Social Security Calculations

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Our new old friend Harry Reid was on NewsHour last night, plugging his social security calculator on "" I guessed and then confirmed that no such site exists, and tried which I thought might be right until I noticed this is the *House* Democrats. So I tried (the 'S' stands for 'Senate'!) and saw Harry's happy shiny face.

I found the calculator and punched in some numbers. I was born in '73, and I picked a nice round number, $100,000. To my surprise (*cough*), Reid's calculator said with that income I would get less money from a private account than from social security.

But another calculator said I would get more. A lot more. Like, more than twice as much.

Who to believe? Well, it won't be Harry, that's for sure. Especially since the Heritage calculator gives me all the details and assumptions, and the Democrats aren't nearly as detailed in the assumptions listed in their linked PDF. And because it runs against common sense that if I put that much money in an account for 30-something years with compounded interest that I would get only $8,000 a year in return. But as I cannot evaluate their exact assumptions, I can't tell what the heck they are doing (I could try to read their JavaScript I suppose ... maybe for another day).

One thing I do think is hilarious is that in that linked PDF, they say there's a "privatization tax." A what? They take the concept that half my money goes into a private account instead of social security, and thus half my benefits come from same, and say that my social security benefits are getting "taxed" because I am not getting the full government-funded benefits I otherwise would. They call this a "tax:" not getting benefits I choose to not get, and don't pay into in the first place. This is doublespeak at its best. I almost admire it.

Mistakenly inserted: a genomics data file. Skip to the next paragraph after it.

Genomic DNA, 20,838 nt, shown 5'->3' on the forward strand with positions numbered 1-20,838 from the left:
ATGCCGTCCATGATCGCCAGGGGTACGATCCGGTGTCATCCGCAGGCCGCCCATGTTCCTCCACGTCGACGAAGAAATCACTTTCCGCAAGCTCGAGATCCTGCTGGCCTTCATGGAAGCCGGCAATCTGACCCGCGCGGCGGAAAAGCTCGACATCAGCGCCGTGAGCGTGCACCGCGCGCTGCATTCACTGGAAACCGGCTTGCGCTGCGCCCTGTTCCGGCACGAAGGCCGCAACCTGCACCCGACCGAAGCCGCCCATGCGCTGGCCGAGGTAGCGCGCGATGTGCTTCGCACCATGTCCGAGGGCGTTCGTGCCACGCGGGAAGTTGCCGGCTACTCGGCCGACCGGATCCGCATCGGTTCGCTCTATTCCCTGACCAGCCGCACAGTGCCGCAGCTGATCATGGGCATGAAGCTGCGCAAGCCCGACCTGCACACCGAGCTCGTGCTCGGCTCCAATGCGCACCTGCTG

Another thing worthy of note is this little bit on the page: 'Since [Bush] has not made a specific proposal, these estimates assume that benefits are “price indexed,†a proposal made in Plan 2 of President Bush’s Social Security Commission.'

Huh. Bush has not made a specific proposal? Yes, that appears to be correct. This is one of the plans on the table from other people working for Bush, and Bush has not endorsed or pushed that one in particular.

Then why does Reid keep saying he has, such as in this quote from his response to Bush's state of the union?

There's a lot we can do to improve Americans' retirement security, but it's wrong to replace the guaranteed benefit that Americans have earned with a guaranteed benefit cut of up to 40 percent.

Make no mistake, that's exactly what President Bush is proposing.

At least I agree with the Democrats on something: that Reid was lying when he said to the nation that Bush was proposing guaranteed benefit cuts.

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